A majority of clothing chains haven’t made plans for a strike just weeks before they’re expecting to receive spring merchandise, which hits shelves in February, said Tony Ward, a New York-based retail specialist at consulting firm Kurt Salmon.
Retailers and apparel makers that have shifted orders from China, where wages are rising, to factories in Brazil, Costa Rica and other Latin American countries are particularly vulnerable because many of those goods enter the U.S. through East Coast ports, he said.
“Quite a bit of that product that retailers had planned to move through the East Coast is now challenged by the potential of a strike,” Ward said. “It is a very large concern for retailers that have a big spring season.”
Wal-Mart Stores Inc. (WMT) and Target Corp. (TGT), the two largest U.S. discount chains, also may be hurt by a strike, said Georgia Ports Authority Executive Director Curtis Foltz, who oversees the Port of Savannah, the third busiest port for container cargo behind New York-New Jersey and Los Angeles-Long Beach.
“Their product won’t be unloaded off ships, nor will it be moving out of our facilities during any work stoppage,” he said in a phone interview.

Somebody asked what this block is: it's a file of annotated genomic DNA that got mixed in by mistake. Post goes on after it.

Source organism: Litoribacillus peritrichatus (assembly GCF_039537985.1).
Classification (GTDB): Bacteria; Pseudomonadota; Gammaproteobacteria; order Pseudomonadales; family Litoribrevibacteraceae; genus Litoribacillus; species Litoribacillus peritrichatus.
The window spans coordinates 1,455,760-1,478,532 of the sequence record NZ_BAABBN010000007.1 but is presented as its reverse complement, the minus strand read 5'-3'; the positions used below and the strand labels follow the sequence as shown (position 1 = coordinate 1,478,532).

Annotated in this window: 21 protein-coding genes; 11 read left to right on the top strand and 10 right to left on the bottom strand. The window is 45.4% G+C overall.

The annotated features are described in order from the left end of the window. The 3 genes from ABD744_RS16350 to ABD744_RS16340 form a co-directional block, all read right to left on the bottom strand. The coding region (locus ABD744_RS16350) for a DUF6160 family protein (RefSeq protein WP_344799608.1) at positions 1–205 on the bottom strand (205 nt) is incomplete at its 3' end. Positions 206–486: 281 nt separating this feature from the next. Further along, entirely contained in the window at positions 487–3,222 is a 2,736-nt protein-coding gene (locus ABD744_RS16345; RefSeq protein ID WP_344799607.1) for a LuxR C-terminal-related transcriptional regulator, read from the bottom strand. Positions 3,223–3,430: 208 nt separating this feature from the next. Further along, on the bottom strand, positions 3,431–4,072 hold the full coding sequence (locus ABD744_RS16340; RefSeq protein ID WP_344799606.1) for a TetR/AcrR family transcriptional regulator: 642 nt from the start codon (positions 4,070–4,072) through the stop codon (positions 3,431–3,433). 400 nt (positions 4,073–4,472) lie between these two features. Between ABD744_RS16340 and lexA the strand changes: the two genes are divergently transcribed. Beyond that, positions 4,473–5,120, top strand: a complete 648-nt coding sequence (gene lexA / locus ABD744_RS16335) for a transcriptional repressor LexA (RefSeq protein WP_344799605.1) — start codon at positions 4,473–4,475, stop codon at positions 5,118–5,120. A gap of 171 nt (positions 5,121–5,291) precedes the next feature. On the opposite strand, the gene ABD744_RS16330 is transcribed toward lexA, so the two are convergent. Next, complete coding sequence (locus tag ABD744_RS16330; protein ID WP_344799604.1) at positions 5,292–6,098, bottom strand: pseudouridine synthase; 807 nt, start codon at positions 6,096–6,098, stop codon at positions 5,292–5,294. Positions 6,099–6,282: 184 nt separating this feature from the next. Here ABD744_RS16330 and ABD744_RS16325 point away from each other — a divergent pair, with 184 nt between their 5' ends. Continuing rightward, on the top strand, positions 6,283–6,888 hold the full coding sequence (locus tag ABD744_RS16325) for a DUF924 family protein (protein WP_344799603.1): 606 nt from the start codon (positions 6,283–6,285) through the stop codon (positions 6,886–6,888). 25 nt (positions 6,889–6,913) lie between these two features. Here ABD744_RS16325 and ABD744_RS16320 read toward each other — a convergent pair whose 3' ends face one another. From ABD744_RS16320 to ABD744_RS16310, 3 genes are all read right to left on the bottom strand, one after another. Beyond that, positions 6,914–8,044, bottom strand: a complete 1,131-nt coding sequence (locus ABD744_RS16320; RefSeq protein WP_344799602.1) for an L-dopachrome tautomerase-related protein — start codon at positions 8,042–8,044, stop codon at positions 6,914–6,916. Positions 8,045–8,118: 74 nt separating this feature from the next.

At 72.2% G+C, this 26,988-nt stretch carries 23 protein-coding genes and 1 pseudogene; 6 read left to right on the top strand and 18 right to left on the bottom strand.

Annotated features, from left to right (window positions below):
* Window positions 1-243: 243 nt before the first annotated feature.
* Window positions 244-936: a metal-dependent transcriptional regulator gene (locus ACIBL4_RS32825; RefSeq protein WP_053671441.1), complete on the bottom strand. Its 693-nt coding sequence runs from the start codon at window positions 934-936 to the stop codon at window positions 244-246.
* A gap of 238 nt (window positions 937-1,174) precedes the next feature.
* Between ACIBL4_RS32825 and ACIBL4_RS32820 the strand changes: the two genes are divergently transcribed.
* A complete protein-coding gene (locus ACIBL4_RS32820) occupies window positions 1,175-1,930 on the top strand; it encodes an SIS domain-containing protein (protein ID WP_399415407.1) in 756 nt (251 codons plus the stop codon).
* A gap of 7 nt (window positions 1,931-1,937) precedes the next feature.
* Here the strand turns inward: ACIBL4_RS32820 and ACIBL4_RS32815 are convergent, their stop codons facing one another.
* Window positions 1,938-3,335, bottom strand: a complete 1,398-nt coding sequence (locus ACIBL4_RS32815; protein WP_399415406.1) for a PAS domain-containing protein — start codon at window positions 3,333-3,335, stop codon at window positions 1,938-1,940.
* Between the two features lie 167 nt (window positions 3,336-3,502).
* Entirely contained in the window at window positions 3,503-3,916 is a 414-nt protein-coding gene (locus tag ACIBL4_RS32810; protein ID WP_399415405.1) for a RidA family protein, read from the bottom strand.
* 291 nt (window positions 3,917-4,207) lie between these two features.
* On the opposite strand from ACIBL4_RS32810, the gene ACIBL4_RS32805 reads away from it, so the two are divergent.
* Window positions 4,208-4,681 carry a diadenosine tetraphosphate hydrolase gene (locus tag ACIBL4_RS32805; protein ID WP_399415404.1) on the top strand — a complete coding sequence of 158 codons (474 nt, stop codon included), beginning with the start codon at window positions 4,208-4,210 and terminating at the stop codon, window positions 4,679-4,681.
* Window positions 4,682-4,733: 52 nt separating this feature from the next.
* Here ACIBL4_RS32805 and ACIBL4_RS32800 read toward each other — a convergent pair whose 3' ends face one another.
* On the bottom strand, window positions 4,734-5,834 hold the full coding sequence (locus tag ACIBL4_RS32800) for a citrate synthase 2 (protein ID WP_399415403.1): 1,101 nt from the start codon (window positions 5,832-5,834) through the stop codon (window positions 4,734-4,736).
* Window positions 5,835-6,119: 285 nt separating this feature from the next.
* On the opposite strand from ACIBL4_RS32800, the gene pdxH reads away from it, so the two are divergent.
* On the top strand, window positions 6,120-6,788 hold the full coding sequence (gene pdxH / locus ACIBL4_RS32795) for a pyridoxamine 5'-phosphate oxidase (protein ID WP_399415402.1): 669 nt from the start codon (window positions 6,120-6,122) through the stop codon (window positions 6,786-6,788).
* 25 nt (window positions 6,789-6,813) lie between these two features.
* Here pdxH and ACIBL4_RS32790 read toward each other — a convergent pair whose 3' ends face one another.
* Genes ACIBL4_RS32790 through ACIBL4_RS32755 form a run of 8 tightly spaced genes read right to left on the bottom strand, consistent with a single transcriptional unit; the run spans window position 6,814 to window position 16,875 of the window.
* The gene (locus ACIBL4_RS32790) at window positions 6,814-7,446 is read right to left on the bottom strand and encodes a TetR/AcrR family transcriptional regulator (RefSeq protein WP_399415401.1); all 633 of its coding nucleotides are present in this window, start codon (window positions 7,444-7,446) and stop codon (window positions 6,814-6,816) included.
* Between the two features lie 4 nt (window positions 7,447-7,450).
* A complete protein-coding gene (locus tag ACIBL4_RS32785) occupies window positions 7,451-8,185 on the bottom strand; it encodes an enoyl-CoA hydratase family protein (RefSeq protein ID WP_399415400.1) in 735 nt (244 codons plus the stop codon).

David Tovar, a spokesman for Bentonville, Arkansas-based Wal-Mart, declined to comment.
Target is monitoring the situation and has a “well- defined” contingency plan, Jessica Deede, a spokeswoman for the Minneapolis-based company said in an e-mail, while declining to describe the plan.
The shutdown of ports from Maine to Texas would damage the “fragile” U.S. economy, already hurt by superstorm Sandy’s damage to the Port of New York and New Jersey and other northeastern U.S. shipping hubs, NRF President Matthew Shay told President Barack Obama in a letter last week. He urged the president to use “all means necessary,” including invoking emergency powers under the Taft-Hartley Act, to head off a strike.
An eight-day strike at the Port of Los Angeles and adjacent Port of Long Beach last month ended without presidential intervention.
“That’s a harbinger for what we can expect,” Strasser said. “My guess is it won’t be resolved by Saturday, but a week from now it will be.”
A port strike may cause some disruption to imports of frozen or refrigerated agricultural goods such as fruits, vegetables and fish, said Ken Shea, a Bloomberg Industries analyst in Skillman, New Jersey.